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The library of essays of Proakatemia

Money is GOOD

Kirjoittanut: Tuomas Aro-Heinilä - tiimistä Eventa.

Esseen tyyppi: / esseepistettä.

Esseen arvioitu lukuaika on 3 minuuttia.

Our society is full of norms we don’t think about that much about. They come in many ways and forms, but one of them is taboos. One particular taboo is surrounding money. There are beliefs about money such as money is the root of all evil and money can’t buy you happiness. These beliefs have always troubled my mind until I saw myself also believing and living these beliefs. This summer my life has taken a new course. One of them is the change of my attitude towards money. The man that has helped me in my endeavour is Dan Lok. Already captivated by his teachings freely available on his YouTube channel I decided to read his book FU Money. Here I’m going to dwell into the thoughts the book gave me.


Money can’t buy happiness. We’ve all heard that one before. And I don’t know where it comes from. I get that if you’re depressed, money can’t buy you a pill of happiness, but does that limit the money’s ability to buy happiness. Money buys you time making you able to have freedom over what you do (Dan Lok,2009,49). And freedom to do the things I want to do is one of the biggest aspects of happiness I can come up with. Why money is portrayed as something evil. When you have abundance of money, you don’t have to go to work a 9-5 job. You would have the freedom to help others in need. One of the biggest contributors into charity is multi billionaire Bill Gates. He sure can help a lot of people. And he’s passionate about it. Doesn’t it make him happy?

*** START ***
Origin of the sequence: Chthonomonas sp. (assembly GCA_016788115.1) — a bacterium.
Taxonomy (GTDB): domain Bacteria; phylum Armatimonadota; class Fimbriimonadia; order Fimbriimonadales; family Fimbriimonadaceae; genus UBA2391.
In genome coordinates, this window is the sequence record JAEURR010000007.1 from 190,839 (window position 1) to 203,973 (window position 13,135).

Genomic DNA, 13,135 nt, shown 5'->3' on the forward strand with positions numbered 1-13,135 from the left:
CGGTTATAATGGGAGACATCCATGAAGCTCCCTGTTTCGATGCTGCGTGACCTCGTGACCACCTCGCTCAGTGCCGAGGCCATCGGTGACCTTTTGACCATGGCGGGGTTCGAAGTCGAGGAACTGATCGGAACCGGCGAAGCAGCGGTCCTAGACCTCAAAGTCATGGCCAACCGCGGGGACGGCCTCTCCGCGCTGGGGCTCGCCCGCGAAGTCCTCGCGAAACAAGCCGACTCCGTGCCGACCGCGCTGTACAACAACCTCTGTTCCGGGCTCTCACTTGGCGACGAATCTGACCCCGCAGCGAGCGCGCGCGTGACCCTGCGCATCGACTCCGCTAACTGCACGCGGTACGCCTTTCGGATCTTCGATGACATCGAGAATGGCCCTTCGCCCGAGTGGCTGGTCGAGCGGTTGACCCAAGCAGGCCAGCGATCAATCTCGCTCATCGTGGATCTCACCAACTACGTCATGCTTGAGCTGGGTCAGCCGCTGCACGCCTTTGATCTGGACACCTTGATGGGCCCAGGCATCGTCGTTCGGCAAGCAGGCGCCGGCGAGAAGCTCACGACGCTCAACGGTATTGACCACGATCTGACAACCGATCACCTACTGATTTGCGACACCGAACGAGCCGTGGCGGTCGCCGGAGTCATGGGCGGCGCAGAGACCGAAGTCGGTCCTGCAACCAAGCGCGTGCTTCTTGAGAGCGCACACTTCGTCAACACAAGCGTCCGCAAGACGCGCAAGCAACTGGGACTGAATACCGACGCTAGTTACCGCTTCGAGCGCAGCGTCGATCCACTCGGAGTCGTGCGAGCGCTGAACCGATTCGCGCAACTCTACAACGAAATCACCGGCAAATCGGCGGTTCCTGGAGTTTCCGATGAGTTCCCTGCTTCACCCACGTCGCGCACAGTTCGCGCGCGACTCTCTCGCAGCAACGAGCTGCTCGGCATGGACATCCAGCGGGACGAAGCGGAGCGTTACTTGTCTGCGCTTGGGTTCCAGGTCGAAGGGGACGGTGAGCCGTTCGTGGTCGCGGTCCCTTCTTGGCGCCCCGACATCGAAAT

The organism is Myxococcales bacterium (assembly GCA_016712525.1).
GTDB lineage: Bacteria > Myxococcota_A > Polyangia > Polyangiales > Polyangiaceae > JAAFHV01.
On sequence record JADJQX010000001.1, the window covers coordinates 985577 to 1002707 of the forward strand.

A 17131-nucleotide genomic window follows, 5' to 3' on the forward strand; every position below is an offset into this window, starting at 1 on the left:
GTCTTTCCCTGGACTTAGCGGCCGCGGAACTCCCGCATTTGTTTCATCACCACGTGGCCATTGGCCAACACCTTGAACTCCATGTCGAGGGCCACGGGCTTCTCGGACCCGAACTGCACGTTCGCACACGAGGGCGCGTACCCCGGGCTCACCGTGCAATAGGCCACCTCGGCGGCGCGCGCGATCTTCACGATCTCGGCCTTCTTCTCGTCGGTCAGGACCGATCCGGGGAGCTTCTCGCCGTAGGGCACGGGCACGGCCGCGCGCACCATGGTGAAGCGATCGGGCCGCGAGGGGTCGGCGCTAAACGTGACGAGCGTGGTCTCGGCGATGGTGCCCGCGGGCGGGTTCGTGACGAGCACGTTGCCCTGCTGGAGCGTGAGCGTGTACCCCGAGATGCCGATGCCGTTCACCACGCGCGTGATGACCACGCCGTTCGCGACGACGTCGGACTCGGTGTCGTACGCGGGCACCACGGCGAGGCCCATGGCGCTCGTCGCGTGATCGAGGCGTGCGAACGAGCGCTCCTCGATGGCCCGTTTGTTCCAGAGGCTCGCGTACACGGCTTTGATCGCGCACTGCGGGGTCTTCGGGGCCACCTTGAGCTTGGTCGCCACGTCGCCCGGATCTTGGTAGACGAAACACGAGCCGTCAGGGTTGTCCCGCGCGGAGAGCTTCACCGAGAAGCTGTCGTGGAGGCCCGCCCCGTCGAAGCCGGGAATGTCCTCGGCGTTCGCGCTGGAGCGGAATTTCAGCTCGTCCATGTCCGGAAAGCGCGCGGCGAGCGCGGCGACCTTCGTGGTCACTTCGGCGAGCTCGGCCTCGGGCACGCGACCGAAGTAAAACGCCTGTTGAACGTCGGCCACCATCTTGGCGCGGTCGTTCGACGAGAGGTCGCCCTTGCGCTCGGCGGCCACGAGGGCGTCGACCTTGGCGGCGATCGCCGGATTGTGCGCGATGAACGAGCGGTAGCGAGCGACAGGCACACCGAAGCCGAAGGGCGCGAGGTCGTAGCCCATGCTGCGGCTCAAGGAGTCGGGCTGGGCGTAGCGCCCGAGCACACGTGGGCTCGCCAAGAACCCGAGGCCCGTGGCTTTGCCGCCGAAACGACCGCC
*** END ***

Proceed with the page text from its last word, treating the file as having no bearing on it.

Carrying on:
Rich people are assholes. This one I touched already a bit telling about Bill Gates giving money into charity. And many other business owners do the same, even without us hearing about it. Sure, there are rich people who are assholes, just like there are poor people who are assholes (Dan Lok,2009,58). So what makes us criticize the rich so much. I think it’s because of the media painting a bad picture about them. Rich people avoid taxes, rip everyone off, would have the money to hire more people, but decide to keep it for themselves. Those are the headlines. So why don’t we have the same scoops about poor people? I think they wouldn’t be as juicy. Imagine a news title saying: this average person paid 2 000 € less taxes than he should have. That would not be a huge success. Money also makes rich people able to give back, in a big way. You can say whatever you want about voluntary work, but the effect of that is insignificant compared to a rich people giving to charities with big money. If you want to help the poor you better not come one of them. How would that help them? As a poor person you can only help so little.


Last thing I want to touch is conventional wisdom. Conventional wisdom is the scripture of mediocrity (Dan Lok,2009,148). We all have heard someone say to us: “Just use some conventional wisdom.”. And we’re happy using it. Why? Because it gives us the results we expect it to give us. But are they the results we want. If thinking about money, conventional wisdom is to cut your spending and invest your money into mutual funds for decades to retire happily if the market doesn’t crash. What makes that in any way a good thing to do? Why would you want to start live your life when you retire? You can start living it now. All it takes, is to think and grow rich. If you do what 97 % of the population is doing, you end up like 97 % of the population. So, go against conventional wisdom, seek for an alternative wisdom.


I recommend this book for every entrepreneur. If you want to succeed you have to be comfortable speaking about money, handling money, having money. And it is a lot harder to be comfortable with those things, if you have negative beliefs about money. You subconsciously do everything to not be rich, if you are not comfortable being rich. The book enlightens how twisted our view of money is. It is really fascinating.

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